Experts say the world’s coral reefs are in severe decline. Coral bleaching reached historic levels over the last several years. This important ecological, economical and cultural resource is at risk.
That is why about 2,500 delegates including three Pacific heads of state met in Hawaiʻi in June for the 13th International Coral Reef Symposium.
“The idea was to bring it to Hawaiʻi, not only to showcase all that we have to offer but also as a wakeup call to the people of Hawaiʻi,” said Richmond.
According to Richmond, coral reefs are valued at $9.9 trillion dollars worldwide and 500 million people depend upon them for biodiversity, coastal protection, fisheries, medicine and tourism and recreation. The estimated value of Hawaiʻi’s reefs is $36 billion dollars with $360 million in annual revenue tied to them.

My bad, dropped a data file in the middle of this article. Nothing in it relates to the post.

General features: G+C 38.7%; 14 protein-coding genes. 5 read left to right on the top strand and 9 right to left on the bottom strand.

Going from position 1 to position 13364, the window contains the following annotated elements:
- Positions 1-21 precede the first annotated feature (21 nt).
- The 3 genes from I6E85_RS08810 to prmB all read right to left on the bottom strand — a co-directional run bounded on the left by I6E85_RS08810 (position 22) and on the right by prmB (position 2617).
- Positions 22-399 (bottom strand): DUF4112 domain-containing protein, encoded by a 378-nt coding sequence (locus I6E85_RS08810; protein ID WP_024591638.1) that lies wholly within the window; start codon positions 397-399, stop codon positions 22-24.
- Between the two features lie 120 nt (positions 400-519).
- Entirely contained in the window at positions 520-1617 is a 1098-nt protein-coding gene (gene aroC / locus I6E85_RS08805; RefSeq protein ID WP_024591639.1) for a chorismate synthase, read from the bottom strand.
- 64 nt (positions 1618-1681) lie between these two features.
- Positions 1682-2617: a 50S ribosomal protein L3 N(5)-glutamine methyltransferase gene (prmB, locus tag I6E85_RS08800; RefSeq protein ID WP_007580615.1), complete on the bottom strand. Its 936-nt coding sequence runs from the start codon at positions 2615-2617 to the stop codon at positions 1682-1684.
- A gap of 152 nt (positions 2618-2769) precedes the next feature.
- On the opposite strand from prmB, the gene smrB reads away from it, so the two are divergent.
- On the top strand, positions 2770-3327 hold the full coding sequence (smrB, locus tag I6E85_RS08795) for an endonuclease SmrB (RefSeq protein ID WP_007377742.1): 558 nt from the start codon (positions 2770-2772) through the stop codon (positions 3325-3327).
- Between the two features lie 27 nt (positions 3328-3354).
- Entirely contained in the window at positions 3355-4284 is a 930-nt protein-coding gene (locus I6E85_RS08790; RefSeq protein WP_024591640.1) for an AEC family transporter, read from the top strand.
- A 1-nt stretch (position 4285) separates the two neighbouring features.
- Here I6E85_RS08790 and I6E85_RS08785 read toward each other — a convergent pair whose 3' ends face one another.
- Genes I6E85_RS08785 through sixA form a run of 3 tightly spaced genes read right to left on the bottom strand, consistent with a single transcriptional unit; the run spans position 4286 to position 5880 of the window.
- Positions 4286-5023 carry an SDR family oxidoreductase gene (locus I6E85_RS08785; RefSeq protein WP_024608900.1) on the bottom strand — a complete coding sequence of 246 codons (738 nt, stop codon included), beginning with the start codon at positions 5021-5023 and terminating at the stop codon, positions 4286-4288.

The good news is that Hawaiʻi is also rich in coral-reef related human resources. One of these is Ruth Gates, the director of UH Mānoa’s Hawaiʻi Institute of Marine Biology, who is researching assisted evolution for corals and is the current president of the International Society of Reef Studies.
Gates helped to present the society’s highest honor, the Darwin Medal, to the Bishop Museum’s senior ichthyologist emeritus John Randall, who earned his PhD at UH Mānoa and has named more fish than anyone in the world over his distinguished career.
Right now, the world’s reefs need all the help they can get from the scientific community and the 70 nations that were represented at the symposium.
“So we can’t sit around and just talk about it any more,” said Richmond. “It’s a real call to action not only from science to management, but from knowledge to action and that’s where the leaders are really helping to communicate with us about let’s stop talking about it and let’s start doing it.“
—By Kelli Trifonovitch